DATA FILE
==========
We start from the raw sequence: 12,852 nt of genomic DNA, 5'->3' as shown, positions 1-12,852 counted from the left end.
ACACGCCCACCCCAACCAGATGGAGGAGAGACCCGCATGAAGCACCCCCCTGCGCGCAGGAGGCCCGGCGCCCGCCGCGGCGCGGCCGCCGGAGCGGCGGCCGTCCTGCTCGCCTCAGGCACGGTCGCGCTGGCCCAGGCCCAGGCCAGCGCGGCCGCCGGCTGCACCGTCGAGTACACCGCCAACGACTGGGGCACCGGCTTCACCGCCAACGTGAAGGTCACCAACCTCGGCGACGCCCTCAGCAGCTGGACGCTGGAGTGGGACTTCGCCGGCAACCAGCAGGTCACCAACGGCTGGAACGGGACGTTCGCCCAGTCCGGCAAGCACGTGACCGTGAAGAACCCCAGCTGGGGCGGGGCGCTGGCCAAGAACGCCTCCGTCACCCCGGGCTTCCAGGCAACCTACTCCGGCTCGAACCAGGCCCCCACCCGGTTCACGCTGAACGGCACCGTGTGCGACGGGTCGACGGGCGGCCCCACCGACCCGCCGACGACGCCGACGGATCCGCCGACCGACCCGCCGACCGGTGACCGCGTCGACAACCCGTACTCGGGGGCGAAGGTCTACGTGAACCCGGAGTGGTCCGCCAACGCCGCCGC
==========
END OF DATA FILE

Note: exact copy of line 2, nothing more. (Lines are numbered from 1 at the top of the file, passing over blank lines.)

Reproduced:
ACACGCCCACCCCAACCAGATGGAGGAGAGACCCGCATGAAGCACCCCCCTGCGCGCAGGAGGCCCGGCGCCCGCCGCGGCGCGGCCGCCGGAGCGGCGGCCGTCCTGCTCGCCTCAGGCACGGTCGCGCTGGCCCAGGCCCAGGCCAGCGCGGCCGCCGGCTGCACCGTCGAGTACACCGCCAACGACTGGGGCACCGGCTTCACCGCCAACGTGAAGGTCACCAACCTCGGCGACGCCCTCAGCAGCTGGACGCTGGAGTGGGACTTCGCCGGCAACCAGCAGGTCACCAACGGCTGGAACGGGACGTTCGCCCAGTCCGGCAAGCACGTGACCGTGAAGAACCCCAGCTGGGGCGGGGCGCTGGCCAAGAACGCCTCCGTCACCCCGGGCTTCCAGGCAACCTACTCCGGCTCGAACCAGGCCCCCACCCGGTTCACGCTGAACGGCACCGTGTGCGACGGGTCGACGGGCGGCCCCACCGACCCGCCGACGACGCCGACGGATCCGCCGACCGACCCGCCGACCGGTGACCGCGTCGACAACCCGTACTCGGGGGCGAAGGTCTACGTGAACCCGGAGTGGTCCGCCAACGCCGCCGC